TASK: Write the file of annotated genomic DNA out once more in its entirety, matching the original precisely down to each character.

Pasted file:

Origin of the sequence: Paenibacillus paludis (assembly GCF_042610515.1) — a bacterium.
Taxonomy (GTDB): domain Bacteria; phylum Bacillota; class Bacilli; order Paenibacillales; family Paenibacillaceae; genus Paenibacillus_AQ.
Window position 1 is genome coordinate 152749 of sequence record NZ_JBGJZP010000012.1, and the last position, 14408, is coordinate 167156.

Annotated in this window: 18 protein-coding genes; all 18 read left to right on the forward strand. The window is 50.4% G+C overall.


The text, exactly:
Origin of the sequence: Paenibacillus paludis (assembly GCF_042610515.1) — a bacterium.
Taxonomy (GTDB): domain Bacteria; phylum Bacillota; class Bacilli; order Paenibacillales; family Paenibacillaceae; genus Paenibacillus_AQ.
Window position 1 is genome coordinate 152749 of sequence record NZ_JBGJZP010000012.1, and the last position, 14408, is coordinate 167156.

Annotated in this window: 18 protein-coding genes; all 18 read left to right on the forward strand. The window is 50.4% G+C overall.